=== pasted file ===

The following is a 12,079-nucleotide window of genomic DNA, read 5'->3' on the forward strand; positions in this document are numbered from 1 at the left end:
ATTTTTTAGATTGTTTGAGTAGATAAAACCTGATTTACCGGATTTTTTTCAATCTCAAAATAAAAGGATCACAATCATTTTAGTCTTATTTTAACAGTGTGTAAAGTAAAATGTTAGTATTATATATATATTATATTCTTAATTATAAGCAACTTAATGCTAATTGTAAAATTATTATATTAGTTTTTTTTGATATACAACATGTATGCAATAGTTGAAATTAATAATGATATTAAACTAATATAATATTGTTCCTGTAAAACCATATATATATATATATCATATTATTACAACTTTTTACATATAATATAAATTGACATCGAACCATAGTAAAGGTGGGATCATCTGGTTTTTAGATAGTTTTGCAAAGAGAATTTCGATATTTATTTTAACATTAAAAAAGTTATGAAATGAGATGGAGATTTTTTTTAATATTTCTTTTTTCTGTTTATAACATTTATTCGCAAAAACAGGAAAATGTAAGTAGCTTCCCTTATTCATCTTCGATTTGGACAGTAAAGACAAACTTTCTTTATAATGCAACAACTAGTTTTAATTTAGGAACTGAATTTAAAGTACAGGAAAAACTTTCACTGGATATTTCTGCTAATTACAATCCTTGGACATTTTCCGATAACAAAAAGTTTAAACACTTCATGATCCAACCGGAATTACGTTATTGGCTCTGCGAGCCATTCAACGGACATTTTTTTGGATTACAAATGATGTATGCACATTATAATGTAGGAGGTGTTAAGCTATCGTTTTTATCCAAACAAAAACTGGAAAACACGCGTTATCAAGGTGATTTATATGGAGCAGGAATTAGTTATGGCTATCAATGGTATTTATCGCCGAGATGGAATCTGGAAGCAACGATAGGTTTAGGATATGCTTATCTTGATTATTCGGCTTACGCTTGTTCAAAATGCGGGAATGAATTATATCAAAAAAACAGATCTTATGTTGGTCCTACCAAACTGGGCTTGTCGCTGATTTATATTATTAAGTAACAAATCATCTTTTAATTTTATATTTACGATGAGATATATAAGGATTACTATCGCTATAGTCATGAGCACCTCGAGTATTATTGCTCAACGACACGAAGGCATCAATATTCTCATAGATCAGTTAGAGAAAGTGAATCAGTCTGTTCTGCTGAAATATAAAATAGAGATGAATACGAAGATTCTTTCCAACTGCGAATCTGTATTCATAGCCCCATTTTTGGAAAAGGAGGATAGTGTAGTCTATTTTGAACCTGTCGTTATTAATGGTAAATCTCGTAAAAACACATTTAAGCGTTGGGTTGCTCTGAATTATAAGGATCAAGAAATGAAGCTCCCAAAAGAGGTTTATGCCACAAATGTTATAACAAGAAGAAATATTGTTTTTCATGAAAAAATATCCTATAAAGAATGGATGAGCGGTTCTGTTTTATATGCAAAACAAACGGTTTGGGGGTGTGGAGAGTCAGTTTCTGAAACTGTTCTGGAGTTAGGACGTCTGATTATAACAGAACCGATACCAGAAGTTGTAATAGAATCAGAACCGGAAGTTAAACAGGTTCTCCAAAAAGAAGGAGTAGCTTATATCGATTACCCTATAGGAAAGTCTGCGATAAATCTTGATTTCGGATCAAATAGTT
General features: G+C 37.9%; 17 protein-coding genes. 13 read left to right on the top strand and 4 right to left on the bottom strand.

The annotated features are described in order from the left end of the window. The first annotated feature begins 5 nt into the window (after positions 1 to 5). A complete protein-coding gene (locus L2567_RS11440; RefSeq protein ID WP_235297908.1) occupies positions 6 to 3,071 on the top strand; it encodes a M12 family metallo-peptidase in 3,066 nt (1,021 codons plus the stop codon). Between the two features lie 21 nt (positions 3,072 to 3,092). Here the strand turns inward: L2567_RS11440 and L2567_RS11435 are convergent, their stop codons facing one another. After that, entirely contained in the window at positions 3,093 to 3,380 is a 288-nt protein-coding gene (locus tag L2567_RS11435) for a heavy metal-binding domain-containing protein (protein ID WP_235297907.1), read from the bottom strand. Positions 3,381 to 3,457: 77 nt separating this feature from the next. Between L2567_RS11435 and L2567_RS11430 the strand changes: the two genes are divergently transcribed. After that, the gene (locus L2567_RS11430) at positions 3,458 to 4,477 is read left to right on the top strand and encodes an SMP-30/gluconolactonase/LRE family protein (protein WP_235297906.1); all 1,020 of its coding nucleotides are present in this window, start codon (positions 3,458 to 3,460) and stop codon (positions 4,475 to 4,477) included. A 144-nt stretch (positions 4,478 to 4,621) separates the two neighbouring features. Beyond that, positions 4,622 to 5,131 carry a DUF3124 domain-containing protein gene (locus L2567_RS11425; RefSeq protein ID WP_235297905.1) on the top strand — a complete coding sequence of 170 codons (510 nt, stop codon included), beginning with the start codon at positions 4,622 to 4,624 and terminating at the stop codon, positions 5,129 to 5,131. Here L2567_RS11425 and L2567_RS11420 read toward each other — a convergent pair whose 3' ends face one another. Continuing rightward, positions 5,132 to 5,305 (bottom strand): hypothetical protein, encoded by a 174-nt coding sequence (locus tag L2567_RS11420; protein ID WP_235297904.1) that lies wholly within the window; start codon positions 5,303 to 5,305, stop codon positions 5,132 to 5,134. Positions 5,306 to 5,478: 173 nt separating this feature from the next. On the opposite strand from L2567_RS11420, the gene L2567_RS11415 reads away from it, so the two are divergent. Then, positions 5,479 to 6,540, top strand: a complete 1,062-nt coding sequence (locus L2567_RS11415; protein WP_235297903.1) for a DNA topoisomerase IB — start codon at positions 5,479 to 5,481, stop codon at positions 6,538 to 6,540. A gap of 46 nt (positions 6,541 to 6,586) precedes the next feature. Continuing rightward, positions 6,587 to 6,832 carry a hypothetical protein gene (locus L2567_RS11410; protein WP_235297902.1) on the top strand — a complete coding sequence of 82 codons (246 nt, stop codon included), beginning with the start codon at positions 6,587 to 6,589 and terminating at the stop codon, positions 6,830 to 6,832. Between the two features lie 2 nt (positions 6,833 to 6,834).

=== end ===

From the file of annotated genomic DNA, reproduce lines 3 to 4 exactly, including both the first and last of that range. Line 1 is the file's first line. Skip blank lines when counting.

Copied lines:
General features: G+C 37.9%; 17 protein-coding genes. 13 read left to right on the top strand and 4 right to left on the bottom strand.

The annotated features are described in order from the left end of the window. The first annotated feature begins 5 nt into the window (after positions 1 to 5). A complete protein-coding gene (locus L2567_RS11440; RefSeq protein ID WP_235297908.1) occupies positions 6 to 3,071 on the top strand; it encodes a M12 family metallo-peptidase in 3,066 nt (1,021 codons plus the stop codon). Between the two features lie 21 nt (positions 3,072 to 3,092). Here the strand turns inward: L2567_RS11440 and L2567_RS11435 are convergent, their stop codons facing one another. After that, entirely contained in the window at positions 3,093 to 3,380 is a 288-nt protein-coding gene (locus tag L2567_RS11435) for a heavy metal-binding domain-containing protein (protein ID WP_235297907.1), read from the bottom strand. Positions 3,381 to 3,457: 77 nt separating this feature from the next. Between L2567_RS11435 and L2567_RS11430 the strand changes: the two genes are divergently transcribed. After that, the gene (locus L2567_RS11430) at positions 3,458 to 4,477 is read left to right on the top strand and encodes an SMP-30/gluconolactonase/LRE family protein (protein WP_235297906.1); all 1,020 of its coding nucleotides are present in this window, start codon (positions 3,458 to 3,460) and stop codon (positions 4,475 to 4,477) included. A 144-nt stretch (positions 4,478 to 4,621) separates the two neighbouring features. Beyond that, positions 4,622 to 5,131 carry a DUF3124 domain-containing protein gene (locus L2567_RS11425; RefSeq protein ID WP_235297905.1) on the top strand — a complete coding sequence of 170 codons (510 nt, stop codon included), beginning with the start codon at positions 4,622 to 4,624 and terminating at the stop codon, positions 5,129 to 5,131. Here L2567_RS11425 and L2567_RS11420 read toward each other — a convergent pair whose 3' ends face one another. Continuing rightward, positions 5,132 to 5,305 (bottom strand): hypothetical protein, encoded by a 174-nt coding sequence (locus tag L2567_RS11420; protein ID WP_235297904.1) that lies wholly within the window; start codon positions 5,303 to 5,305, stop codon positions 5,132 to 5,134. Positions 5,306 to 5,478: 173 nt separating this feature from the next. On the opposite strand from L2567_RS11420, the gene L2567_RS11415 reads away from it, so the two are divergent. Then, positions 5,479 to 6,540, top strand: a complete 1,062-nt coding sequence (locus L2567_RS11415; protein WP_235297903.1) for a DNA topoisomerase IB — start codon at positions 5,479 to 5,481, stop codon at positions 6,538 to 6,540. A gap of 46 nt (positions 6,541 to 6,586) precedes the next feature. Continuing rightward, positions 6,587 to 6,832 carry a hypothetical protein gene (locus L2567_RS11410; protein WP_235297902.1) on the top strand — a complete coding sequence of 82 codons (246 nt, stop codon included), beginning with the start codon at positions 6,587 to 6,589 and terminating at the stop codon, positions 6,830 to 6,832. Between the two features lie 2 nt (positions 6,833 to 6,834).